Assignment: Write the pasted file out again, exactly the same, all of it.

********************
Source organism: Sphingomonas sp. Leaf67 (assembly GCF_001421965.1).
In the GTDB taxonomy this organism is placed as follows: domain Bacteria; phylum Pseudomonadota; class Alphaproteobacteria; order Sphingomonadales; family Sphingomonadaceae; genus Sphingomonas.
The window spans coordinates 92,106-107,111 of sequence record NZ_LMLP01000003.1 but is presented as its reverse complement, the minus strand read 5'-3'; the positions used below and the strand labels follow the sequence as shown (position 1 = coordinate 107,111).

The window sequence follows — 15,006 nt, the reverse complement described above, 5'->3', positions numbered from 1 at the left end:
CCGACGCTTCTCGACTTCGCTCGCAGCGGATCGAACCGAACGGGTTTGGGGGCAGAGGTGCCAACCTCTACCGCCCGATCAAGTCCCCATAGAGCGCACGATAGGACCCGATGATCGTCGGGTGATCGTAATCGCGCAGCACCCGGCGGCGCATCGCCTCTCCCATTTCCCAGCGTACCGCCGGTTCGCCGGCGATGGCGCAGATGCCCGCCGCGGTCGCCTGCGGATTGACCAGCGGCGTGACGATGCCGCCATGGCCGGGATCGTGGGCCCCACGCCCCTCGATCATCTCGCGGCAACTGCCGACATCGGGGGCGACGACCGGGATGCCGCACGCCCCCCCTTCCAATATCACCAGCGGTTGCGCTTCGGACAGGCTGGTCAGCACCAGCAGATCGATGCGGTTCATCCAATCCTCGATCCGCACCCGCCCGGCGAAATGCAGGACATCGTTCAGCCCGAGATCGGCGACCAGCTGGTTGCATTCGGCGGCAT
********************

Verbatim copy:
Source organism: Sphingomonas sp. Leaf67 (assembly GCF_001421965.1).
In the GTDB taxonomy this organism is placed as follows: domain Bacteria; phylum Pseudomonadota; class Alphaproteobacteria; order Sphingomonadales; family Sphingomonadaceae; genus Sphingomonas.
The window spans coordinates 92,106-107,111 of sequence record NZ_LMLP01000003.1 but is presented as its reverse complement, the minus strand read 5'-3'; the positions used below and the strand labels follow the sequence as shown (position 1 = coordinate 107,111).

The window sequence follows — 15,006 nt, the reverse complement described above, 5'->3', positions numbered from 1 at the left end:
CCGACGCTTCTCGACTTCGCTCGCAGCGGATCGAACCGAACGGGTTTGGGGGCAGAGGTGCCAACCTCTACCGCCCGATCAAGTCCCCATAGAGCGCACGATAGGACCCGATGATCGTCGGGTGATCGTAATCGCGCAGCACCCGGCGGCGCATCGCCTCTCCCATTTCCCAGCGTACCGCCGGTTCGCCGGCGATGGCGCAGATGCCCGCCGCGGTCGCCTGCGGATTGACCAGCGGCGTGACGATGCCGCCATGGCCGGGATCGTGGGCCCCACGCCCCTCGATCATCTCGCGGCAACTGCCGACATCGGGGGCGACGACCGGGATGCCGCACGCCCCCCCTTCCAATATCACCAGCGGTTGCGCTTCGGACAGGCTGGTCAGCACCAGCAGATCGATGCGGTTCATCCAATCCTCGATCCGCACCCGCCCGGCGAAATGCAGGACATCGTTCAGCCCGAGATCGGCGACCAGCTGGTTGCATTCGGCGGCAT